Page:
Today’s “exploited” tactics that annoy many of us include people posting walk-and-talk career lesson videos, so often void of any actual lessons, and tag-spam, wherein a social media user @-mentions tons of people, whose passive likes mimic engagement, which then flags the algorithm to promote the post higher in the feed. Yes, there are many hucksters out there, but for those well-meaning people who still shrug and use spammy tactics, perhaps they’re experiencing chronic and acute stress and thus start exploiting. It may not be right, but it is, apparently, science.
So what happens when we want to do something better? What if we're sick of redundant, tired approaches or commodity junk? What might cause us and, more importantly, those around us to go exploring? According to the New York University study, it all starts by understanding your environment first.
"The average reward rate of the environment serves as the optimal leaving threshold because it effectively sets the opportunity cost of time spent exploiting the current option. When the instantaneous reward rate of the currently depleting option falls below this level, an animal's time would be better spent during something else."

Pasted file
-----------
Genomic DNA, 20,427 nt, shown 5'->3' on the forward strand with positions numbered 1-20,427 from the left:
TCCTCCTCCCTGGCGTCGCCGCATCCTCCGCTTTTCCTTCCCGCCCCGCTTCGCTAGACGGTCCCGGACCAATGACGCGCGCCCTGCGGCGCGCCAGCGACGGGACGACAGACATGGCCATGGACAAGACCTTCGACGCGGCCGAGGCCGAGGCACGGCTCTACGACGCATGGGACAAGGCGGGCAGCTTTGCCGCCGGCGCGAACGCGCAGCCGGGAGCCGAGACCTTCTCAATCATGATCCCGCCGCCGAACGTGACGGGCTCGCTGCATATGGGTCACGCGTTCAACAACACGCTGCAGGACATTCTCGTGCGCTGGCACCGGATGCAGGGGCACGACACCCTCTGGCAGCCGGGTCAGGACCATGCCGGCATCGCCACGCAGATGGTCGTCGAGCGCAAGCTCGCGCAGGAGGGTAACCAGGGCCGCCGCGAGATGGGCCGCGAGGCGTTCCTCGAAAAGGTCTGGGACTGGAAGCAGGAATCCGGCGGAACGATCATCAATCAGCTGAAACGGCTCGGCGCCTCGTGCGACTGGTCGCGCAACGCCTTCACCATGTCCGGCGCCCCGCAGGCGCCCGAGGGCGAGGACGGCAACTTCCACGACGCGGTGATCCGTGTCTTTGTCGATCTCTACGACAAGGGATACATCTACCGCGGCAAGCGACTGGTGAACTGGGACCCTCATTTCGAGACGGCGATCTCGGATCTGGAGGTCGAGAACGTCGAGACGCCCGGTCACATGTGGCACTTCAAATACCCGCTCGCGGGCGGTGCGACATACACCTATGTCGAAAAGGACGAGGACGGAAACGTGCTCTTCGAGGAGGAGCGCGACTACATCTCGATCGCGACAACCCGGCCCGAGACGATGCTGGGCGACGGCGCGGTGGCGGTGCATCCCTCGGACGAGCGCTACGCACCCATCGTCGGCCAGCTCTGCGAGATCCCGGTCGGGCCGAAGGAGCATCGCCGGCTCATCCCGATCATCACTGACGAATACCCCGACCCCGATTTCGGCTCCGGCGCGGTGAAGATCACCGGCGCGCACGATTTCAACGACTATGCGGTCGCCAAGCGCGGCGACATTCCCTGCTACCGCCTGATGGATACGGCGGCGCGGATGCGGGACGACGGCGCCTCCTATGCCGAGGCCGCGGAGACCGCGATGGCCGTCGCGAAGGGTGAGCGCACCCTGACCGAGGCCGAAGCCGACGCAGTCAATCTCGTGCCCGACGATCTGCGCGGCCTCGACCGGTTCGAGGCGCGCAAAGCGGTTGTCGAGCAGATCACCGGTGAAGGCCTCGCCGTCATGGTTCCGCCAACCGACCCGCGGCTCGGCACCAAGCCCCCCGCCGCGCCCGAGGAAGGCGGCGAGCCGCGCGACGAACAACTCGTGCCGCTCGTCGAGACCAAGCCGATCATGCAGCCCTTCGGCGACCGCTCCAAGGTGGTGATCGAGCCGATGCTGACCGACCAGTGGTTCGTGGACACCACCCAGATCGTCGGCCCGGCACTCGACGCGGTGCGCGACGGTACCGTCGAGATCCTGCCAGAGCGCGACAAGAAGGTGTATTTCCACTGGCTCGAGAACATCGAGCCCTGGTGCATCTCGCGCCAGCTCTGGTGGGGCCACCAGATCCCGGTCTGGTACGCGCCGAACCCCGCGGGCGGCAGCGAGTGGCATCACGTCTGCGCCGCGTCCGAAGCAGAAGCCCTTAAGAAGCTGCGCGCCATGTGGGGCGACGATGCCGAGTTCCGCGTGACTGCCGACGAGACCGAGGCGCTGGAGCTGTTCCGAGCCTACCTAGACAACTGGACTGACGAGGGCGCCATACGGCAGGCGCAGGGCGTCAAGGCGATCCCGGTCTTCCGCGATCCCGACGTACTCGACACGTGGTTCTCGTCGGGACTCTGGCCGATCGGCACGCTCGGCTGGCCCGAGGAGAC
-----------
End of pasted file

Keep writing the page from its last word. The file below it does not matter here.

You just got Scienced, I know, so let me translate a bit. Basically, we need to spend more time understanding our context as a precursor to the foraging choice. Because we can know our existing position so easily, it can be tempting in times of stress to continue to cling to it and explore it. However, if we knew what was happening in the real world around us, we could more accurately and confidently make the decision to try something else.